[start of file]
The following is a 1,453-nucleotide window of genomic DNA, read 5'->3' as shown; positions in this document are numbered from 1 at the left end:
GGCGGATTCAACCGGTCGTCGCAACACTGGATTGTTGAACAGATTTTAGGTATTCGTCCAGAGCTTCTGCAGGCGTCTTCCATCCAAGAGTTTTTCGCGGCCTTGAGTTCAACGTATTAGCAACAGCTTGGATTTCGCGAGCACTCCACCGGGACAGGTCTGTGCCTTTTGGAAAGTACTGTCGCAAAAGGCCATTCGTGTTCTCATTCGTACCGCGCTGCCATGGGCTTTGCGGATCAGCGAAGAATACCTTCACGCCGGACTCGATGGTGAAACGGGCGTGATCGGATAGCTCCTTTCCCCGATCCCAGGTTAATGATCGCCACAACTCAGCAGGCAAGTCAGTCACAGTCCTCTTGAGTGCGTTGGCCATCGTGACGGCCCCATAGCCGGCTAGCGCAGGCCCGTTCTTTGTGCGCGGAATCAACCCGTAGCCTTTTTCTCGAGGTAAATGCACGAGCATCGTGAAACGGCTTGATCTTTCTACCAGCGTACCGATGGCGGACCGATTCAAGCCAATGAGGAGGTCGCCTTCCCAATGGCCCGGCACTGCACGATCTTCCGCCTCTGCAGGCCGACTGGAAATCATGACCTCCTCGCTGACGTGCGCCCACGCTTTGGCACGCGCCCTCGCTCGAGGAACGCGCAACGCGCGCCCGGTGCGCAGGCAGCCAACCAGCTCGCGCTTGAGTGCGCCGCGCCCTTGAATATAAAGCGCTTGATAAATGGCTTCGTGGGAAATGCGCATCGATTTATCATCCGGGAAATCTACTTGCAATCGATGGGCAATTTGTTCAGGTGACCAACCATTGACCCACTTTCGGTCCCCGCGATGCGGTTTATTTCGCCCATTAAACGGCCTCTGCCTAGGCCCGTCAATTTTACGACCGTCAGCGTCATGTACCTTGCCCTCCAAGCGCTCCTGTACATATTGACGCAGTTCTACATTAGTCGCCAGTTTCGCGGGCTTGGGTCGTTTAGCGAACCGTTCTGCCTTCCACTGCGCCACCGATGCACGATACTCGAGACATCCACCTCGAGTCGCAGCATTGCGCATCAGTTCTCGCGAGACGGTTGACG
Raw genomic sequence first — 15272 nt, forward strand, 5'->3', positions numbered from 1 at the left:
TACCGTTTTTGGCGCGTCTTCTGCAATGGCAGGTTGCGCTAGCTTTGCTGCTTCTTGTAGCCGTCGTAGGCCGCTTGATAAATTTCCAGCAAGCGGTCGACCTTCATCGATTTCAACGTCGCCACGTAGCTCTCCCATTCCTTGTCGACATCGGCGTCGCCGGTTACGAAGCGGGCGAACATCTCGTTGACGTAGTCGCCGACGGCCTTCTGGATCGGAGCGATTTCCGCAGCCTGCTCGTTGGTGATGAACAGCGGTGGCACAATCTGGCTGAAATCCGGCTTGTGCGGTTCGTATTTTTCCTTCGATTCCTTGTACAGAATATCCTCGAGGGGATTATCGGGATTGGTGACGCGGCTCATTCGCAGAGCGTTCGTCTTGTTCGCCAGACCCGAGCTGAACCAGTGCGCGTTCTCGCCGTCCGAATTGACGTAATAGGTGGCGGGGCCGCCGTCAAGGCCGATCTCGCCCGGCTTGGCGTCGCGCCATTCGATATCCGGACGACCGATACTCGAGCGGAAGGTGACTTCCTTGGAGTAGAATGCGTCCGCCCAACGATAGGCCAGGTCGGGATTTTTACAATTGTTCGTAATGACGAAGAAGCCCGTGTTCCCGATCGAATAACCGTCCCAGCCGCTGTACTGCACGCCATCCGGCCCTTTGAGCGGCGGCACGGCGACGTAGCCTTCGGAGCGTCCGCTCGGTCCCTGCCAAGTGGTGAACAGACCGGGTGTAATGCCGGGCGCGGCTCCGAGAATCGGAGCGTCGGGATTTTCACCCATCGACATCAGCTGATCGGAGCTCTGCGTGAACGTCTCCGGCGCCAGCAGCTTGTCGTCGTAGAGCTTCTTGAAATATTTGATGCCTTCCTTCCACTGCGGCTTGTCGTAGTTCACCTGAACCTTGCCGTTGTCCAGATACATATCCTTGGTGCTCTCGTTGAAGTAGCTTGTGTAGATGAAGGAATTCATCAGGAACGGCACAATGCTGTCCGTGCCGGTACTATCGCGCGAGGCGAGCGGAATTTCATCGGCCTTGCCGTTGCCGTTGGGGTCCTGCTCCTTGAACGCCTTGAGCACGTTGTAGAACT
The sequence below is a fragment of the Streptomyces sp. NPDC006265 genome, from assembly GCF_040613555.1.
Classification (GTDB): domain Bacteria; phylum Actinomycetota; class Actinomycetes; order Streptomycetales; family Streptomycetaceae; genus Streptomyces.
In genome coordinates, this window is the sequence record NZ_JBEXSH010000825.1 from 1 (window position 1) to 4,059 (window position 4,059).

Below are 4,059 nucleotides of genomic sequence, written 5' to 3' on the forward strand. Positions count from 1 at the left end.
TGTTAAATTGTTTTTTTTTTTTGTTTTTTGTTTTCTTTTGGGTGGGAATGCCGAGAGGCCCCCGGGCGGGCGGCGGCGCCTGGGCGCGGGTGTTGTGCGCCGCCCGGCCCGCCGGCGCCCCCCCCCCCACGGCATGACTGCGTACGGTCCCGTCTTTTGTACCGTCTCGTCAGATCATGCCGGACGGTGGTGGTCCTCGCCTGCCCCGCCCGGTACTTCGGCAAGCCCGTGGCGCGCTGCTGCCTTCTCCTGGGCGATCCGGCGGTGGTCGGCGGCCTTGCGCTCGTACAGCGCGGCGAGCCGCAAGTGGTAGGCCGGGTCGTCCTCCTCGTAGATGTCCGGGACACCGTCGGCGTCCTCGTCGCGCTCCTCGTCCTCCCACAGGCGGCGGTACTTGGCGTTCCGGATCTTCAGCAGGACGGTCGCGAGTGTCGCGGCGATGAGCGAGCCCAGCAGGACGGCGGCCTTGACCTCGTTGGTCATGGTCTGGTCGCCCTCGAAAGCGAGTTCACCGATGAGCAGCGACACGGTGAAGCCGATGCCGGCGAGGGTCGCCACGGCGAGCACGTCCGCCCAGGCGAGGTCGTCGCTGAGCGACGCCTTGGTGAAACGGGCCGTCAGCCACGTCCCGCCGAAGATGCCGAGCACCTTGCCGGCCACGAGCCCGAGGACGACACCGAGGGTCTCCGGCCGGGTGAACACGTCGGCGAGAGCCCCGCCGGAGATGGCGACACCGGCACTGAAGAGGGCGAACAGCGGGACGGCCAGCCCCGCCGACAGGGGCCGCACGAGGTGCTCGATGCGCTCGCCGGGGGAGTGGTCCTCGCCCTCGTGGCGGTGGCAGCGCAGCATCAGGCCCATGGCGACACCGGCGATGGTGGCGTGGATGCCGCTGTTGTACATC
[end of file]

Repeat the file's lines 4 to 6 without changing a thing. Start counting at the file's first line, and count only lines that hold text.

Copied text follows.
TACCGTTTTTGGCGCGTCTTCTGCAATGGCAGGTTGCGCTAGCTTTGCTGCTTCTTGTAGCCGTCGTAGGCCGCTTGATAAATTTCCAGCAAGCGGTCGACCTTCATCGATTTCAACGTCGCCACGTAGCTCTCCCATTCCTTGTCGACATCGGCGTCGCCGGTTACGAAGCGGGCGAACATCTCGTTGACGTAGTCGCCGACGGCCTTCTGGATCGGAGCGATTTCCGCAGCCTGCTCGTTGGTGATGAACAGCGGTGGCACAATCTGGCTGAAATCCGGCTTGTGCGGTTCGTATTTTTCCTTCGATTCCTTGTACAGAATATCCTCGAGGGGATTATCGGGATTGGTGACGCGGCTCATTCGCAGAGCGTTCGTCTTGTTCGCCAGACCCGAGCTGAACCAGTGCGCGTTCTCGCCGTCCGAATTGACGTAATAGGTGGCGGGGCCGCCGTCAAGGCCGATCTCGCCCGGCTTGGCGTCGCGCCATTCGATATCCGGACGACCGATACTCGAGCGGAAGGTGACTTCCTTGGAGTAGAATGCGTCCGCCCAACGATAGGCCAGGTCGGGATTTTTACAATTGTTCGTAATGACGAAGAAGCCCGTGTTCCCGATCGAATAACCGTCCCAGCCGCTGTACTGCACGCCATCCGGCCCTTTGAGCGGCGGCACGGCGACGTAGCCTTCGGAGCGTCCGCTCGGTCCCTGCCAAGTGGTGAACAGACCGGGTGTAATGCCGGGCGCGGCTCCGAGAATCGGAGCGTCGGGATTTTCACCCATCGACATCAGCTGATCGGAGCTCTGCGTGAACGTCTCCGGCGCCAGCAGCTTGTCGTCGTAGAGCTTCTTGAAATATTTGATGCCTTCCTTCCACTGCGGCTTGTCGTAGTTCACCTGAACCTTGCCGTTGTCCAGATACATATCCTTGGTGCTCTCGTTGAAGTAGCTTGTGTAGATGAAGGAATTCATCAGGAACGGCACAATGCTGTCCGTGCCGGTACTATCGCGCGAGGCGAGCGGAATTTCATCGGCCTTGCCGTTGCCGTTGGGGTCCTGCTCCTTGAACGCCTTGAGCACGTTGTAGAACT
The sequence below is a fragment of the Streptomyces sp. NPDC006265 genome, from assembly GCF_040613555.1.
Classification (GTDB): domain Bacteria; phylum Actinomycetota; class Actinomycetes; order Streptomycetales; family Streptomycetaceae; genus Streptomyces.